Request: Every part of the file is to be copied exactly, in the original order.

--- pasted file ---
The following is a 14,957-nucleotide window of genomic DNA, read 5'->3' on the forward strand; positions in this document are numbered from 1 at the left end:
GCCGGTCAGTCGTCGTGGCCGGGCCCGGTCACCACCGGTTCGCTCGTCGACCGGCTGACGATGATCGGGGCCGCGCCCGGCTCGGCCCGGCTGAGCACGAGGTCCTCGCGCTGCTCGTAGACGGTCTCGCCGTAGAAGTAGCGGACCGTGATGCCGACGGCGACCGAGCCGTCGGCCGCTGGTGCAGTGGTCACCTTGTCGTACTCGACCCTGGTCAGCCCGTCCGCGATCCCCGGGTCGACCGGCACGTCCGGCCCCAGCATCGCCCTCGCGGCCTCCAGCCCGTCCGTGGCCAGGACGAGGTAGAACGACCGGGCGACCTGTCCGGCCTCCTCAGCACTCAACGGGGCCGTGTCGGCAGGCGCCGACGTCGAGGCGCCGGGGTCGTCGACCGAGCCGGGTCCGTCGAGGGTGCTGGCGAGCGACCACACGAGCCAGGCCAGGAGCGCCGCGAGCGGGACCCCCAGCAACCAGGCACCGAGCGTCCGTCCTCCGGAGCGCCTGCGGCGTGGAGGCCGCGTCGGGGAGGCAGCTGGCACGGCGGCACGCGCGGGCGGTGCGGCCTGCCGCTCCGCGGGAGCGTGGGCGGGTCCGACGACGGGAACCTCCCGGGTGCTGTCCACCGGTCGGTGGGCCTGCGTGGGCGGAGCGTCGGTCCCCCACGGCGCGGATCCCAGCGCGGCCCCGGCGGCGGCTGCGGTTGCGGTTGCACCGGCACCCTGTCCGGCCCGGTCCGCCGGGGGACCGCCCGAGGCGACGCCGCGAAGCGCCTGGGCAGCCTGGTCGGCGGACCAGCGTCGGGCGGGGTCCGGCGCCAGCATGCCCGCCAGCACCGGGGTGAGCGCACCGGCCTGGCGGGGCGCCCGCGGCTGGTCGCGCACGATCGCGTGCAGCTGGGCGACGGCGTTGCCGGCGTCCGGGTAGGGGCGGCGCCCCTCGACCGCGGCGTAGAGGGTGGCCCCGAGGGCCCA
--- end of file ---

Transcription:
The following is a 14,957-nucleotide window of genomic DNA, read 5'->3' on the forward strand; positions in this document are numbered from 1 at the left end:
GCCGGTCAGTCGTCGTGGCCGGGCCCGGTCACCACCGGTTCGCTCGTCGACCGGCTGACGATGATCGGGGCCGCGCCCGGCTCGGCCCGGCTGAGCACGAGGTCCTCGCGCTGCTCGTAGACGGTCTCGCCGTAGAAGTAGCGGACCGTGATGCCGACGGCGACCGAGCCGTCGGCCGCTGGTGCAGTGGTCACCTTGTCGTACTCGACCCTGGTCAGCCCGTCCGCGATCCCCGGGTCGACCGGCACGTCCGGCCCCAGCATCGCCCTCGCGGCCTCCAGCCCGTCCGTGGCCAGGACGAGGTAGAACGACCGGGCGACCTGTCCGGCCTCCTCAGCACTCAACGGGGCCGTGTCGGCAGGCGCCGACGTCGAGGCGCCGGGGTCGTCGACCGAGCCGGGTCCGTCGAGGGTGCTGGCGAGCGACCACACGAGCCAGGCCAGGAGCGCCGCGAGCGGGACCCCCAGCAACCAGGCACCGAGCGTCCGTCCTCCGGAGCGCCTGCGGCGTGGAGGCCGCGTCGGGGAGGCAGCTGGCACGGCGGCACGCGCGGGCGGTGCGGCCTGCCGCTCCGCGGGAGCGTGGGCGGGTCCGACGACGGGAACCTCCCGGGTGCTGTCCACCGGTCGGTGGGCCTGCGTGGGCGGAGCGTCGGTCCCCCACGGCGCGGATCCCAGCGCGGCCCCGGCGGCGGCTGCGGTTGCGGTTGCACCGGCACCCTGTCCGGCCCGGTCCGCCGGGGGACCGCCCGAGGCGACGCCGCGAAGCGCCTGGGCAGCCTGGTCGGCGGACCAGCGTCGGGCGGGGTCCGGCGCCAGCATGCCCGCCAGCACCGGGGTGAGCGCACCGGCCTGGCGGGGCGCCCGCGGCTGGTCGCGCACGATCGCGTGCAGCTGGGCGACGGCGTTGCCGGCGTCCGGGTAGGGGCGGCGCCCCTCGACCGCGGCGTAGAGGGTGGCCCCGAGGGCCCA